For green cities to become mainstream, we need to learn from local success stories and scale up



Melbourne has a rich legacy of urban parks thanks to planning decisions made when the city was first established.
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Jason Alexandra, RMIT University

Greening our cities has become one of the great global imperatives of the 21st century including to tackle climate change. And Australia’s sprawling car-based cities are gradually changing to embrace green or living infrastructure.

Green cities bring together elements of architectural design and urban planning, often combining plants and built infrastructure to meet the needs of humans, such as our love of nature.




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Trees, plants, waterways and wetlands can deliver climate conditioning, cooling cities by reducing the urban heat island effect. They also absorb carbon dioxide, filter wastewater and create habitats.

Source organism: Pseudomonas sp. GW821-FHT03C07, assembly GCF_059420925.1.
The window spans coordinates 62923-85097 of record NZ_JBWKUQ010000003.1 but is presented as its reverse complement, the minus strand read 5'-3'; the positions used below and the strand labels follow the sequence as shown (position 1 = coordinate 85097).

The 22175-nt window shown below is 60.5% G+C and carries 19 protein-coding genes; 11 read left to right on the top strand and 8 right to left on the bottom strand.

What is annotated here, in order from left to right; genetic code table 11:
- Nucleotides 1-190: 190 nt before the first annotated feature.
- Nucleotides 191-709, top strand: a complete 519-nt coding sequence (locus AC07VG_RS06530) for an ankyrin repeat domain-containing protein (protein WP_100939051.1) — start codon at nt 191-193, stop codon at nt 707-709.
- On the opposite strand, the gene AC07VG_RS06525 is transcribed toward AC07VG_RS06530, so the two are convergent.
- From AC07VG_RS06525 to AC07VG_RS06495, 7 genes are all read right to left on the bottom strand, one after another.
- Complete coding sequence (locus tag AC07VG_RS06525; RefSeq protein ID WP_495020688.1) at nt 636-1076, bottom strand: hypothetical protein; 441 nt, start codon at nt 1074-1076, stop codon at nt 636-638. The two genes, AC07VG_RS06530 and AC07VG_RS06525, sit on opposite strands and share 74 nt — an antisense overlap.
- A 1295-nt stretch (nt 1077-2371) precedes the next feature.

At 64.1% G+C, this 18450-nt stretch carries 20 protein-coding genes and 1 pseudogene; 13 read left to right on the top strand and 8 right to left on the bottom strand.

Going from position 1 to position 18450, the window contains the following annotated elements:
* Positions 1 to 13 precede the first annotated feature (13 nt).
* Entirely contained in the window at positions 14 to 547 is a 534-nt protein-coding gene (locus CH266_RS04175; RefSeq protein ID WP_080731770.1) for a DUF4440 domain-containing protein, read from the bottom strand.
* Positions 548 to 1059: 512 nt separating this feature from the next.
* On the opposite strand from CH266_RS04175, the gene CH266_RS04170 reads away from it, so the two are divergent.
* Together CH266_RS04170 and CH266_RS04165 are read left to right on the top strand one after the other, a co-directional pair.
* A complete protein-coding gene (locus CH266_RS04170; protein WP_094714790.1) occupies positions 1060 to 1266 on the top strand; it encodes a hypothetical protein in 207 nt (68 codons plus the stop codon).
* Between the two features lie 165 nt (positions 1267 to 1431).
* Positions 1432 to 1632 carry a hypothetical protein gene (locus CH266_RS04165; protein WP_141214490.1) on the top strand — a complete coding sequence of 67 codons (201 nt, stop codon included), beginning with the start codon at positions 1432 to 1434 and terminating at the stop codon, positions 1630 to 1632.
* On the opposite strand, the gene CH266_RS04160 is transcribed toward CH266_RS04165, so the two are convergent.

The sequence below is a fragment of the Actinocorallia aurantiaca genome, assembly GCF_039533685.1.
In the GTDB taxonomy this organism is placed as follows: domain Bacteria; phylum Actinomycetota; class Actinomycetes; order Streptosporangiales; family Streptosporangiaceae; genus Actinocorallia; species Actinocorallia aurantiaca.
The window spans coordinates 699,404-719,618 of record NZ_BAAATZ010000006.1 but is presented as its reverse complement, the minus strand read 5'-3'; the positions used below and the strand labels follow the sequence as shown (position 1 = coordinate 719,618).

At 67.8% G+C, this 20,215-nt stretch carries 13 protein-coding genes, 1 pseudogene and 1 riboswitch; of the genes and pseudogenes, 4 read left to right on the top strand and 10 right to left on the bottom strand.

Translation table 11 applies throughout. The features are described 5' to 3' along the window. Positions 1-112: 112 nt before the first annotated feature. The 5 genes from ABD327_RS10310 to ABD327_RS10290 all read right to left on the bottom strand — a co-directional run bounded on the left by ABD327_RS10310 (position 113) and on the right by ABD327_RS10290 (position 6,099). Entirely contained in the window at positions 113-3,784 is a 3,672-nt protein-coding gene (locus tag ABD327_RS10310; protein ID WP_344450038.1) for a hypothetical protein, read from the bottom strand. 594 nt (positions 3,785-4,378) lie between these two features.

Living elements can be incorporated with built infrastructure at a range of scales, from individual buildings with green walls and roofs, through to citywide strategies. And there are a suite of strategies to guide more widespread integration of biological elements and ecological processes in cities.

In recent months, we profiled Australian examples of living infrastructure that show some of Australia’s approaches to developing green infrastructure, from greening Melbourne’s laneways to Canberra’s urban forest. These cities are already redesigning their water systems and implementing urban forest strategies to create green belts and protect and restore waterways.

Melbourne and Canberra provide some useful examples of the green cities movement, but to make it mainstream, these techniques need to be adopted widely through policies supporting more holistic and better integrated urban planning.

Why we need urban forests

Percival Alfred Yeoman was one of the first Australian pioneers of urban forestry. In 1971, he articulated a clear vision for enhancing cities with trees.




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Local governments in Adelaide, Brisbane, Melbourne and Sydney, are implementing his ideas, committing to ambitious increases in urban canopy cover. Their targets range from 25% to 40%.